2010-11 cap $2M higher than thought
NBA teams found out Wednesday that the salary cap for next season will be nearly $2 million higher than anticipated, providing additional unforeseen cap space to several teams.
The NBA unexpectedly announced a cap of $58 million for the 2010-11 season, when most teams had budgeted for a cap of $56.1 million and after gloomy projections from the league as low as $50.4 million last July.
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An unexpected salary cap of $58 million indicates signs of an economic recovery in the NBA, Larry Coon writes. Story
The exact salary cap figure, according to league sources, is $58,044,000, up from $57.7 million in the 2009-10 season.
The luxury-tax line for the coming season will be $70,307,000, up from $69.9 million.
The midlevel exception for next season is $5.765 million.
The cap went into effect at 12:01 a.m. Thursday, ending the league's moratorium period and allowing free-agent contracts to be signed.
In addition, ESPN.com has learned that 11 teams officially were notified of their luxury-tax obligations for the 2009-10 season Wednesday night, with the two-time champion Los Angeles Lakers easily topping the list of taxpayers.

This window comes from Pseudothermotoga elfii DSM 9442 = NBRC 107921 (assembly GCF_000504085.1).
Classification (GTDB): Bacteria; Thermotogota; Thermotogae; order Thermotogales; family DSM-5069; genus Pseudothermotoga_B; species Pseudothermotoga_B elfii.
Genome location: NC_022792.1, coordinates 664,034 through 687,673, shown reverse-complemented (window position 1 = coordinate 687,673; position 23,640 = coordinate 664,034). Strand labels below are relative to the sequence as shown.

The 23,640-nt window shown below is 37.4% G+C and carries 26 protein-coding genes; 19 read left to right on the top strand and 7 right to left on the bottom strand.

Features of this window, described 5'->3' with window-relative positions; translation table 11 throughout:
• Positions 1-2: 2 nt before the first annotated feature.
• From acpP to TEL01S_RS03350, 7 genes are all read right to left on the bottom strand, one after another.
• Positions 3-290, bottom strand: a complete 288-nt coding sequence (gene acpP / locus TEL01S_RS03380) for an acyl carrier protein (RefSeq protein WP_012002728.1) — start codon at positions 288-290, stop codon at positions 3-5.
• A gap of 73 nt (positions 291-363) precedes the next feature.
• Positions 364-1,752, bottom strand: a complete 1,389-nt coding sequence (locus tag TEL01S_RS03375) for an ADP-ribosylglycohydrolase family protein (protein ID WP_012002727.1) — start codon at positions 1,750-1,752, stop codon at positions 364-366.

The Lakers are required to cut a tax check of $21.4 million to the league office by July 23, based on figures teams received in conjunction with the NBA's announcement regarding next season's cap.
Teams with a payroll above $69.9 million last season are required to pay one tax dollar for every dollar they are over the tax threshold. The Lakers are the only team over the $20 million barrier -- $21,430,778, to be exact.
The Dallas Mavericks are next in line at $17,582,574, followed by Cleveland ($15,410,550), Boston ($14,928,662), Orlando ($11,046,595), San Antonio ($8,810,302), Denver ($5,562,942), New York ($5,199,024), Phoenix ($4,958,790), Utah ($3,105,372) and Miami ($3,039,769).
The 19 teams that do not owe any tax, in accordance with the league's collective bargaining agreement, will each receive a rebate of $3.7 million. The league also announced Wednesday night that the tax line for the 2010-11 season has risen to $70.3 million.
Marc Stein is a senior NBA writer for ESPN.com.
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